Panini grills give the trendy hot sandwich its crisp textural appeal.
Crisp and hot on the outside; gooey and melty inside. That contrast of textures makes panini the trendy sandwiches of the day; it also makes the panini grill, or press, a must-have item for restaurants that serve panini.
The presses work by heating the entire sandwich between two hot plates. The grills work quickly, with the average panini (meat and cheese between slices of rustic bread) cooking in three to five minutes. The plates’ weight and heat help crisp the bread without the addition of extra fat and work to melt what’s meltable in the sandwich. Some panini presses have grooves, which give sandwiches the extra visual appeal of hash marks.
Why use the word ‘panini’ and not just ‘grilled’? Patrick Heymann, executive chef at Loews Coronado Bay Resort in San Diego has the answer. ‘Panini sounds great – warm and delicious,’ he says. Customers are willing to pay for the romance: Calling a sandwich ‘panini,’ Heymann says, ‘adds a dollar or two to a cold club sandwich.’
Indeed, the Grilled Vegetable Panini ($14) that Heymann menus in warmer months is the resort’s best-selling vegetarian dish, he says.
A Sandwich Show
For conventions, Loews Coronado Bay offers a panini bar, which showcases a chef grilling panini to order. In October, the resort served a group of National Restaurant Association executives Elvis Panini: sliced bananas, peanut butter and honey on soft white bread. The group, Heymann says, was impressed by the sandwiches and the show involved in making them.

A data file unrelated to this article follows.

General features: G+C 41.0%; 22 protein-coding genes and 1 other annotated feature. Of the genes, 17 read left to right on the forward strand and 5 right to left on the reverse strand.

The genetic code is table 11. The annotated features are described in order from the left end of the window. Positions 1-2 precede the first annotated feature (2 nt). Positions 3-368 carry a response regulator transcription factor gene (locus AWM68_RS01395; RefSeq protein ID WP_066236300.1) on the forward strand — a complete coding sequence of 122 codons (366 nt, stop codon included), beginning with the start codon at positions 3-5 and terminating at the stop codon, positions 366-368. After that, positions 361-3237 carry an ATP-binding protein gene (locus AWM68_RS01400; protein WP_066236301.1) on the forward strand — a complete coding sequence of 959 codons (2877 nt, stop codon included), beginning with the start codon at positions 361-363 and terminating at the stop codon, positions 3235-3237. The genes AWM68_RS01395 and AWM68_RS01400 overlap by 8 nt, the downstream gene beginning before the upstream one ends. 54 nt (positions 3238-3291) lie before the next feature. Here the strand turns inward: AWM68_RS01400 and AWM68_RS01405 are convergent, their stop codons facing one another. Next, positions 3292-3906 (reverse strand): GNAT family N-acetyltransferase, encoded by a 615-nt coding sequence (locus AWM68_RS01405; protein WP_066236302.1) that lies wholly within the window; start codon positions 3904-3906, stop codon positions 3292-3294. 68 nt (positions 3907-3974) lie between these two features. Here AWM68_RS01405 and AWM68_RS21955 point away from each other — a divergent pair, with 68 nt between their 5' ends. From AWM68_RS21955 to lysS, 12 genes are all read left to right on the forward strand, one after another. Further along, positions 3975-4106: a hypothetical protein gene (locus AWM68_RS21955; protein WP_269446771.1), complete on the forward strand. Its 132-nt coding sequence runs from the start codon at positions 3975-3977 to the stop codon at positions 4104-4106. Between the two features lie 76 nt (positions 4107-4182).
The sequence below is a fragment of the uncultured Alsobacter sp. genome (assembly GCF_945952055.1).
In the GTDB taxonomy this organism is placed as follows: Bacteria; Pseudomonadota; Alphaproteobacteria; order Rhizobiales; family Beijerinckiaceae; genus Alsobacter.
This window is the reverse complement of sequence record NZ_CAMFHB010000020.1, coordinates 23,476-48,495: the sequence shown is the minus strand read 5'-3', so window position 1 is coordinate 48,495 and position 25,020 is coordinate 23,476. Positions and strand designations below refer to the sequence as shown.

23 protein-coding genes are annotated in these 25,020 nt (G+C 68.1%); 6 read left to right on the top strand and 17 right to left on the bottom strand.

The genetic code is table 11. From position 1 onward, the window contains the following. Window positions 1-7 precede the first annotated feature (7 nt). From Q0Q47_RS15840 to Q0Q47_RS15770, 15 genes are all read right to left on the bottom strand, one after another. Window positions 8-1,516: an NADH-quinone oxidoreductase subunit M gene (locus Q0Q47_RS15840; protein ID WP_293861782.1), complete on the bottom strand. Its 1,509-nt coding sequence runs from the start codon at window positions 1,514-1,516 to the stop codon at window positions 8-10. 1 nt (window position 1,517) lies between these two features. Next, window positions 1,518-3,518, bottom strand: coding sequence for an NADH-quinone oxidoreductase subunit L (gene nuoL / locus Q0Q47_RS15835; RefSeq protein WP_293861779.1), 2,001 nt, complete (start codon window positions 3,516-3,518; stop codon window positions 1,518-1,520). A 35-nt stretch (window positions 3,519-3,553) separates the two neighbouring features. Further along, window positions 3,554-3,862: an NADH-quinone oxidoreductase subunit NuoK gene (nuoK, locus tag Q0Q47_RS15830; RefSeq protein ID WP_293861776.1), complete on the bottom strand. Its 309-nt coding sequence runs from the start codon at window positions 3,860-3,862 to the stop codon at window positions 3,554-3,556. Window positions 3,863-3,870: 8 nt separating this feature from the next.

‘You get a lot of steam, you hear the sizzling, you smell it cooking,’ he says. Plus, the resort’s $700 panini grill, the top of which rises (rather than hinging open like a clamshell), is attractively clad in stainless steel.
Sandwich pressing also is a public event at Chloe’s Corner, a 65-seat casual restaurant in Scottsdale, Ariz. The restaurant has three panini grills for a sandwich-centric menu that features three takes on the American-style panini: grilled cheese.
The sandwiches, among them Classic Grilled Cheese ($4.75) and Grilled Ham and Cheddar ($7.75), are so popular that the restaurant soon will add a fourth panini grill, says Mike Geavaras, vice president of operations for Fox Restaurant Concepts, the Scottsdale, Ariz.-based multiconcept operator that owns Chloe’s. Two-unit Sauce Pizza & Wine, another Fox concept, also offers panini (shown at l.) on its menu.
In Chloe’s open kitchen, the panini grills are adjacent to the pizza oven and are in full view of the dining room. That placement offers customers a dual sensory treat: the sight of steam curling up from the grill as sandwiches cook and the smell of the bread baking. ‘We parbake the bread, so when you put the sandwich in the grill, it cooks the rest of the way,’ Geavaras explains. ‘You end up with a product that’s fresh-baked.’
Panini Press Primer
Not sure what the excitement is about? Here’s a quick introduction to this popular piece of equipment:
- Looks like: A clamshell griddle or a waffle iron; some presses are hinged, as with clamshells, while others have a top plate that rises so that it is parallel to the bottom plate
- Cooks with: Two cast-iron plates, grooved or flat, sometimes coated with a nonstick substance
- Cooking time: Two to five minutes per sandwich
- Specs: Electric, usually 110-volt; available in single and double models
- Price range: About $700 to $1,500
- Care and maintenance: Daily cleaning with a brush to remove carbon and food particles